I think poetry itself is what lured me to fall in love with it. I didn't come from a literary family, though my mother occasionally read a poem aloud, careful to read it well, as she was careful in all things, wrapping a sandwich in waxed paper or counting out change for a customer. She took a certain pride in knowing that you didn't stop at the end of a line, but followed the thought through until a natural place to pause.
We didn't have many books in our house until my brother, who is eight years older, went to college. On weekends, I'd cut myself a thick slab of salami, take a couple slices of American cheese, a knob of rye bread and a glass of milk and settle myself in the leather recliner in his empty room and read books from his shelves.
My first typewriter was a hand-me-down from my brother. I wish I still had it--a clunky black metal Remington with round silver-rimmed keys on which I taught myself to type using a fingering chart my brother made for me. Recently I was cleaning out my garage and came across a box of old papers, including some note cards on which I'd typed out poems and quotations fifty years ago:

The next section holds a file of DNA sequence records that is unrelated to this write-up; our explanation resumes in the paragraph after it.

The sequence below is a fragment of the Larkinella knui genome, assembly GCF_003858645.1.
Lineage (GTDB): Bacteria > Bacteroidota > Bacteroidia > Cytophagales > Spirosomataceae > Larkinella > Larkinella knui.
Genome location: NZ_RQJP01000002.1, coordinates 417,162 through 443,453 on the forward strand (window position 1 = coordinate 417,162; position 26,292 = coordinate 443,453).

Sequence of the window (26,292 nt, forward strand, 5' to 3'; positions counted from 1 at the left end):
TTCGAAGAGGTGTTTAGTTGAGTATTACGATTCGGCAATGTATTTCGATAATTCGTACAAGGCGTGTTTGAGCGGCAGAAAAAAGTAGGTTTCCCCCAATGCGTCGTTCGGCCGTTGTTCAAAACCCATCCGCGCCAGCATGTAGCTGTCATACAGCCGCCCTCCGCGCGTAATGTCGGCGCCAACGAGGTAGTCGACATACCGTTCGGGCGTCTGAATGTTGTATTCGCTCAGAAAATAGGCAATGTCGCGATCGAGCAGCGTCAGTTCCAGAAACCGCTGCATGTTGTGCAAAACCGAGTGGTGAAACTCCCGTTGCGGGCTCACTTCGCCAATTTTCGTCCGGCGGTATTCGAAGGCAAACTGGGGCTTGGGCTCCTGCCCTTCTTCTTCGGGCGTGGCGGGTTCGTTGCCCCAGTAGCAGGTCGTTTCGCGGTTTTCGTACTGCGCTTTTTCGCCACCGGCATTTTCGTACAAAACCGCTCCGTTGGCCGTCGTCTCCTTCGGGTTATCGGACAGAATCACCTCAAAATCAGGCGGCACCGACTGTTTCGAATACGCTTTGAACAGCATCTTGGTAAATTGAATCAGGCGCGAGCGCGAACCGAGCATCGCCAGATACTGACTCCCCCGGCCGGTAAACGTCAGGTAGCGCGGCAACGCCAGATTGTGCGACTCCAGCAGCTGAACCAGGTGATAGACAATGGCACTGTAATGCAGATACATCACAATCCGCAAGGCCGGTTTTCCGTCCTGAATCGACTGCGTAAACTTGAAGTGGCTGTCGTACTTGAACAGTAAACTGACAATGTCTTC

The Moving Finger writes; and, having writ,
Moves on: nor all your Piety nor Wit
Shall lure it back to Cancel half a line,
Nor all your Tears wash out a Word of it.
Rubáiyát of Omar Khayyám
I added the accent marks in pencil and some of the letters are darker than others. The punctuation keys I must have hit especially hard because they have indented the cards with their force. I can't help but wonder what this passage meant to me then, having had no experiences so painful that I would have wanted to erase them. Maybe I was preparing myself for the future. These lines certainly describe my struggles now--there's so much I wish I could go back and do differently. Or maybe it was something beyond the content, the way poetry speaks to us about the human condition, whether we have had similar experiences ourselves or not. All I know for sure is that I had a hunger for this kind of meaningful communication--and I still do.